How Many BTUs in A Gallon of Propane? Propane BTU Per Pound

Propane, known for its higher energy content than other fuel options, is commonly used for fireplaces, water heaters, furnaces, and outdoor grills. 

However, this flammable fuel source might cause accidents if not used properly, not to mention its operation cost. You should learn about the amount of BTUs per pound of propane to use it more wisely, which we will explain below.

How Many BTUs Are There in A Gallon of Propane?

Each gallon of propane has about 91,452 BTUs (British Thermal Unit). This means burning one gallon of propane will release 91,452 BTUs of energy content for cooking, heating, powering appliances, etc.

Propane gas
Propane gas

You can also convert any amount of gas into BTU using a simple mathematical formula. Note that we are actually calculating the propane volume as a liquid, as how it’s stored in the container.

  • Most regular propane tanks have a 5-gallon capacity. Multiply the gallon numbers (5, in this example) with 91,452 (the BTUs in each gallon). We have 91,452 x 5 = 457,260 BTUs of energy content for the whole tank.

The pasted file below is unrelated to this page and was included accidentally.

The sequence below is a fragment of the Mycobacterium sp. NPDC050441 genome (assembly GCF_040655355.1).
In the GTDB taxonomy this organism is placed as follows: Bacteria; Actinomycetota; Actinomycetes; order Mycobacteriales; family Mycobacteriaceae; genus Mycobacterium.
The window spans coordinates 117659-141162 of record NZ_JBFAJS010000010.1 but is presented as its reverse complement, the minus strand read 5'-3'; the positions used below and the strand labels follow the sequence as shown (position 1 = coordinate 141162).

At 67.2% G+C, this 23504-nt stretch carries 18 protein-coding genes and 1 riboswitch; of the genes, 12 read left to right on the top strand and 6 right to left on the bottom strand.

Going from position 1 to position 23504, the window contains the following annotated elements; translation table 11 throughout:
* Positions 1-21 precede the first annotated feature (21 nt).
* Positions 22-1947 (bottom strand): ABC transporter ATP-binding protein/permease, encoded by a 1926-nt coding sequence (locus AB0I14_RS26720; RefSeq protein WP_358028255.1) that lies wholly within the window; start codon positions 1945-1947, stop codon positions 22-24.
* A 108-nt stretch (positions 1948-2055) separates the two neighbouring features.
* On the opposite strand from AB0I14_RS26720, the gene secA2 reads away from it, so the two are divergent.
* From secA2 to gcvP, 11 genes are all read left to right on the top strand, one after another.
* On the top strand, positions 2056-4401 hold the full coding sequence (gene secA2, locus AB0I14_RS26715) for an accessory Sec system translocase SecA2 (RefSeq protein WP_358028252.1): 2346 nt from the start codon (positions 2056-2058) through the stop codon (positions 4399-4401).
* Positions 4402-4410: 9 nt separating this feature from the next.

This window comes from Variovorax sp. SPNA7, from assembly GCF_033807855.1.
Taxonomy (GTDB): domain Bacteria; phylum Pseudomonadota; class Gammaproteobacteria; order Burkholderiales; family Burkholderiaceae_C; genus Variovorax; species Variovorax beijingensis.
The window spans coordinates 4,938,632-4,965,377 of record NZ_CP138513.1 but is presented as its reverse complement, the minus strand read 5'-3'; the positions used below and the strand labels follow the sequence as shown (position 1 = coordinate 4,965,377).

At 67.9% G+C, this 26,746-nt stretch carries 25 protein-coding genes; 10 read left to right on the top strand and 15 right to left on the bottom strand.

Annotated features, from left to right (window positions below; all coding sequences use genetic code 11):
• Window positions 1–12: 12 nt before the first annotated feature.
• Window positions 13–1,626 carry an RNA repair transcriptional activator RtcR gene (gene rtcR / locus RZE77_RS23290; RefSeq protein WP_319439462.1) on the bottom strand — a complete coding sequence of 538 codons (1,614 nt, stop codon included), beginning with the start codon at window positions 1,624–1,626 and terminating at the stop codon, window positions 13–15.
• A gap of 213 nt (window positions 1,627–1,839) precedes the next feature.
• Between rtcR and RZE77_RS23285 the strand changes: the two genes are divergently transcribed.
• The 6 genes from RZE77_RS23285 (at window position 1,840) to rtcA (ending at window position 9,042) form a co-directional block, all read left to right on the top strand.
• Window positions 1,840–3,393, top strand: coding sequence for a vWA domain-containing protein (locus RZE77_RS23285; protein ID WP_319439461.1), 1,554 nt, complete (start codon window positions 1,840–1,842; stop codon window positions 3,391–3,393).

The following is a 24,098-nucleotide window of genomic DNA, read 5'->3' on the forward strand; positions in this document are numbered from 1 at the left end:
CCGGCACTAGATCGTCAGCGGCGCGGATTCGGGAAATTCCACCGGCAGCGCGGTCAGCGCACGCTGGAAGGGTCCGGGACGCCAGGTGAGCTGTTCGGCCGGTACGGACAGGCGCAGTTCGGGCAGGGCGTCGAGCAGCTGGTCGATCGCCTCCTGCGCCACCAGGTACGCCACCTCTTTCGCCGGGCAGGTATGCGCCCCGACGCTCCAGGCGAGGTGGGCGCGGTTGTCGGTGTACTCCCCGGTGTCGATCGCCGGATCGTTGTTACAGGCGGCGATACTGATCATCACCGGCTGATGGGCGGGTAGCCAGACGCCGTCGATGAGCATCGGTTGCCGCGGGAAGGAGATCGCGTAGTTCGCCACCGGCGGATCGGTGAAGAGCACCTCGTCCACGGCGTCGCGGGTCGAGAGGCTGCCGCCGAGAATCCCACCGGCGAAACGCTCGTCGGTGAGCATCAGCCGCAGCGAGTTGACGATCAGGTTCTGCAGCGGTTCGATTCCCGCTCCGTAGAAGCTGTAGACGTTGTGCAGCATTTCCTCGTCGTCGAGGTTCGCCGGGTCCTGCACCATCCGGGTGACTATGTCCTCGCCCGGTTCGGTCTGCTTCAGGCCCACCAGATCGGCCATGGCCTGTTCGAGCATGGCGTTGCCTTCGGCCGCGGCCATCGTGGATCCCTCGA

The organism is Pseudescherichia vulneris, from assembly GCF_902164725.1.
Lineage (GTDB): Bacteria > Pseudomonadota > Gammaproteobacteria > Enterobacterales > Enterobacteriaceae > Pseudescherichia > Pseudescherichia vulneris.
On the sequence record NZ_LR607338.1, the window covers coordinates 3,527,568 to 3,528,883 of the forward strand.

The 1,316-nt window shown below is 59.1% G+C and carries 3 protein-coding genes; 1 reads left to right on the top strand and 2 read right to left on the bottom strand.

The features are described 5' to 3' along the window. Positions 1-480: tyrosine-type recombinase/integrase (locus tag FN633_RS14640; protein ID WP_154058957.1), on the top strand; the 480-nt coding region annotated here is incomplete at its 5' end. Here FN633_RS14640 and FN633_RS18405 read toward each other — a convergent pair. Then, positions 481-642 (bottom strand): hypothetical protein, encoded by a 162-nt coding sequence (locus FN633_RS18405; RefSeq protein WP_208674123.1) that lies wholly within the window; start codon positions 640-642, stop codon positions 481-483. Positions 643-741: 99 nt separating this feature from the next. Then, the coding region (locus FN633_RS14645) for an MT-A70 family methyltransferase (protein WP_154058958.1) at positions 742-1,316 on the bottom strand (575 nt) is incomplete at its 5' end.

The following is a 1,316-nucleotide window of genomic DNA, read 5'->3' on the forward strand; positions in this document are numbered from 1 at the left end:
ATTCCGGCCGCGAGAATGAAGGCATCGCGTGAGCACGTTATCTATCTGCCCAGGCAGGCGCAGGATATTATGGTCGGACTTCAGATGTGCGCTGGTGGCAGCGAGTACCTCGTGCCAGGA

• You can use the KBTU as the measurement unit instead. Divide the BTUs by 1000, and you will have 457,260/1000 = 457.26 KBTUs.

This calculation applies to propane tanks in other sizes as well. For instance, in a 20 lb propane tank, the total energy content is 1,829,040 BTUs or 1,829.04 KBTUs. 

Propane’s Energy Content Compared to Other Fuel Options

It can be tricky to compare the energy content of different fuels since they come in different forms and are not delivered the same way; that’s why people often measure natural gas in cubic feet but calculate liquid propane in gallons. 

Nevertheless, you can convert them to BTUs to put them on the same page for an apple-to-apple comparison; simply put, higher BTUs per fuel unit equals greater heating efficiency for one given space. 

Natural gas1 cubic feet = 1036 BTUs1 CCF (100 cubic feet) = 103,600 BTUs
Electricity1 kilowatt-hour = 3,412 BTUs
Propane1 gallon = 91,452 BTUs
Heating oil1 gallon = 138,500 BTUs
Diesel Fuel1 gallon = 137,381 BTUs
Wood1 cord = 20,000,000 BTUs

A gallon of heating oil packs much more power than one gallon of propane or one cubic foot of regular/natural gas. 

But don’t jump to the conclusion that propane is not as good as heating oil due to the fewer BTUs per gallon. Remember that fuel cost is another crucial factor. Here, the BTUs help us compare different fuel types more accurately by revealing how much power you’re getting for each dollar.

Below is a quick breakdown based on data from the US Energy Information Administration (February 2021):

  • 1 CCF (hundred cubic feet) of natural gas provides approximately 103,600 BTUs at $0.955.
  • 1 gallon of heating oil delivers 138,500 BTUs, priced at $2.75.
  • 1 gallon of propane generates about 91,452 BTUs and costs $2.304.

So, while propane gives you much fewer BTUs each gallon, it charges $0.446 less than oil. Better yet, you can choose any propane supplier – a significant advantage!